Act II gives us a much better look at the talents of the show's other stars Jan Maxwell and Danny Burstein. Her Could I Leave You is a perfect example of why Sondheim normally casts actors who sing rather than singers who act. Her attention to character and emotion in this song about divorcing Ben is spot on and though her vocal tone is not always perfect, we'll forgive her. We reach the emotional climax of the show in Loveland a dream sequence where the primary characters and their younger selves deliver performances that reveal their deepest emotions. Buddy's Blues is a vaudeville-style number that demonstrates Danny Burstein's true talents as a song and dance man as well as a gifted actor and Live Laugh Love shows us how emotionally tortured Ben has felt throughout his life. The Story of Lucy and Jessie is meant to be a showstopper for Phyllis, but unfortunately the choreography does nothing for Jan Maxwell but make her look inadequate while the male ensemble pulls focus. The highlight, for me, of the second act is Sally's Losing My Mind where she reveals the depths of her obsession with Ben and the turmoil it puts her though day after day as the smallest things from the sun and a cup of coffee make her daydream of him. I've said it before but watching Bernadette Peters sing on stage is like taking a master class in acting a song. She stands still downstage center for the entire song and never moves, not even her arms. Every ounce of emotion is on her face and in her voice. Her performance of this song is something I will remember for my entire life.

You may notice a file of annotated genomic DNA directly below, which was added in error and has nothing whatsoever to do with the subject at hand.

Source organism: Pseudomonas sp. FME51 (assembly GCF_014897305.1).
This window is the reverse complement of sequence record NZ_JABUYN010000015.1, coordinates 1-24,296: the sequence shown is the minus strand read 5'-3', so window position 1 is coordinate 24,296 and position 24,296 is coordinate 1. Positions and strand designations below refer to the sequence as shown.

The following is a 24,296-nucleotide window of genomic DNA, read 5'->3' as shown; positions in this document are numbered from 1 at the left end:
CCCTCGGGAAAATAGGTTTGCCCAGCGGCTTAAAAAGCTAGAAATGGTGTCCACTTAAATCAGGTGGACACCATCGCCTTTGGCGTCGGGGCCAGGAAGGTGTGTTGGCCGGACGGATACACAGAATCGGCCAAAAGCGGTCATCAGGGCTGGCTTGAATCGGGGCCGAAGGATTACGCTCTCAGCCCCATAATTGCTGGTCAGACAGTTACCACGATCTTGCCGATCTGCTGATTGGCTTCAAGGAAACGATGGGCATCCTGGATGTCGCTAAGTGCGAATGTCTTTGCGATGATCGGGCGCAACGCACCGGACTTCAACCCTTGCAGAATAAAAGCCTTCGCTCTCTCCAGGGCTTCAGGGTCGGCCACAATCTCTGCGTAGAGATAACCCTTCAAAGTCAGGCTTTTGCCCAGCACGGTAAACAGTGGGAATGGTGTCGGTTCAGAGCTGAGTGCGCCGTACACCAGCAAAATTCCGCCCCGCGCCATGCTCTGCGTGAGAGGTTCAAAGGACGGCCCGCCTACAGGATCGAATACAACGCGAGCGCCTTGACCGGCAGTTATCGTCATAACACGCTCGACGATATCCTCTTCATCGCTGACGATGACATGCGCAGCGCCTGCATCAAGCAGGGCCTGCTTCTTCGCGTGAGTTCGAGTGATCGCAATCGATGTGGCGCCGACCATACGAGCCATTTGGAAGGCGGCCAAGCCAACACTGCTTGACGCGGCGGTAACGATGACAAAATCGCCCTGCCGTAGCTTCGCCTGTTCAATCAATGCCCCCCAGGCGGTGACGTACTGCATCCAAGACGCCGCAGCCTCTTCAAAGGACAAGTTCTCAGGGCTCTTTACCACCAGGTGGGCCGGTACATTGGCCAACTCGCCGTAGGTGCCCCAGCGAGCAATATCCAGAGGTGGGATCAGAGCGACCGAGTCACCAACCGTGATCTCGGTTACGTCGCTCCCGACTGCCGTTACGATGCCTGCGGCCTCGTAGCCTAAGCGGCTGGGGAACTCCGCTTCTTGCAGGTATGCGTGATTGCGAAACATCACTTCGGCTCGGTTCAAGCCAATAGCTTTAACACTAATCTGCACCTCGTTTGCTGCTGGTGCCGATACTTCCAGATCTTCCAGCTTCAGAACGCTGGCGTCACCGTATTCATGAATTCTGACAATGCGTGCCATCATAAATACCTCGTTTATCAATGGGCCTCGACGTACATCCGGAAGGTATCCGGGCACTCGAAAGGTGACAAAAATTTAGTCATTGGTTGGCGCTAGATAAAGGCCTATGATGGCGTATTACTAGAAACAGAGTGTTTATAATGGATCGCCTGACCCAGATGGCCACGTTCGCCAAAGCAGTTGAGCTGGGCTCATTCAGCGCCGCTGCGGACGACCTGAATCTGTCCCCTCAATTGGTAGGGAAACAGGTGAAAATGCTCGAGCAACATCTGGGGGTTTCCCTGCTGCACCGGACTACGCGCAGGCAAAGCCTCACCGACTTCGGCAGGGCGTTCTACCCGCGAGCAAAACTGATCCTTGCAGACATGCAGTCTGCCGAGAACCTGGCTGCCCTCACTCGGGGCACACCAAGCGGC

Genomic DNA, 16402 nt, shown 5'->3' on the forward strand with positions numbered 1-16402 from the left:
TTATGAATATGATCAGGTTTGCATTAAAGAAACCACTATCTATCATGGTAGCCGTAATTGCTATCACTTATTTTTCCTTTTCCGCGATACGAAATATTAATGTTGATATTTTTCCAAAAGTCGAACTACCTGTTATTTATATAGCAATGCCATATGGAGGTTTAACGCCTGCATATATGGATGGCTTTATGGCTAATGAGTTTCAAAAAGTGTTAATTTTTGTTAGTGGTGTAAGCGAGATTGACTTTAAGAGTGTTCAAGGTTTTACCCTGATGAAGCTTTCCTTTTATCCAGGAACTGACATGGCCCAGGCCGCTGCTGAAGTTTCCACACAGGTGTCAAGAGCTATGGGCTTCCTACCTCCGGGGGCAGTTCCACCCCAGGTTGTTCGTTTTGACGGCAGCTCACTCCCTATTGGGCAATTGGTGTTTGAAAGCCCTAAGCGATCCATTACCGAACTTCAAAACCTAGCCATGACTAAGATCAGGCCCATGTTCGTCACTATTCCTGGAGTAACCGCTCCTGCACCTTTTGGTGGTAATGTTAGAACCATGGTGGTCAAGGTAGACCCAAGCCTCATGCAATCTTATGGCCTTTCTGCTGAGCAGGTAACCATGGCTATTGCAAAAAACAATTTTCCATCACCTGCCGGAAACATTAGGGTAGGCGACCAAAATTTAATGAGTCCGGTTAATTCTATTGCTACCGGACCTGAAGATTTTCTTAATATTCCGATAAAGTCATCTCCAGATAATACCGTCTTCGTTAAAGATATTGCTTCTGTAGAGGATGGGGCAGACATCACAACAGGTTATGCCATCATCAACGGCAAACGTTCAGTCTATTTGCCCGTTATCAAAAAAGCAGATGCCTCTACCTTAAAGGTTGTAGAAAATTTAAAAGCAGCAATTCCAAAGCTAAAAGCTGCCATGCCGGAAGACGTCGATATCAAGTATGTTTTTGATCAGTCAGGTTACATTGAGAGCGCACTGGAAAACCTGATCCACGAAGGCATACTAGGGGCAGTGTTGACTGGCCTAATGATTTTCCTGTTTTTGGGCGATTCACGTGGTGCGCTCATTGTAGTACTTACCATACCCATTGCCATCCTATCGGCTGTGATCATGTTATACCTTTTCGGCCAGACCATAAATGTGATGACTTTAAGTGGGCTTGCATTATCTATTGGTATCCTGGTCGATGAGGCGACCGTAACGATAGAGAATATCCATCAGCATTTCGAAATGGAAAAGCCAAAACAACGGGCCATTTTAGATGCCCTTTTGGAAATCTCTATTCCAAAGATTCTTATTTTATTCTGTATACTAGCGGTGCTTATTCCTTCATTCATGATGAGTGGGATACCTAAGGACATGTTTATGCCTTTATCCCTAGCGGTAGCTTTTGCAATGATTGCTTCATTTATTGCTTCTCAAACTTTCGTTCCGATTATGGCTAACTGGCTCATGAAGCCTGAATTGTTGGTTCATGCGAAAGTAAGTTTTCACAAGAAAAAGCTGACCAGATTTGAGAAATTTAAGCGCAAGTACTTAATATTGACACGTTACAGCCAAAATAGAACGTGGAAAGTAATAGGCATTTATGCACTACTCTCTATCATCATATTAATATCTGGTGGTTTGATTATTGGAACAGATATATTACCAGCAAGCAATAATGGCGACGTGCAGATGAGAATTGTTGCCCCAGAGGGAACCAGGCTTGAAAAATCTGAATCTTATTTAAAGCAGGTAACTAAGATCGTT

It is debatable whether the show ends with a tiny bit of hope or in complete despair and I guess it depends on the person. I'll paraphrase the final lines, but after Ben decides to stay with Phyllis, Buddy walks Sally out of the theatre and tells her they'll wait until tomorrow and decide what to do, to which Sally responds that it is already tomorrow. I guess we'll really never know what happens to these characters after the show ends and that is, for me, the most frustrating part of the show.

Its been nearly a week since I saw Follies and I've been trying to formulate my opinions, but I've struggled. One conclusion that I've come to is that every important piece of plot and emotion is covered in the songs so perhaps this show is better done in concert than in a fully staged production. Then those great numbers like Broadway Baby won't stand out because they don't fit into the plot, but simply because they are fantastic songs.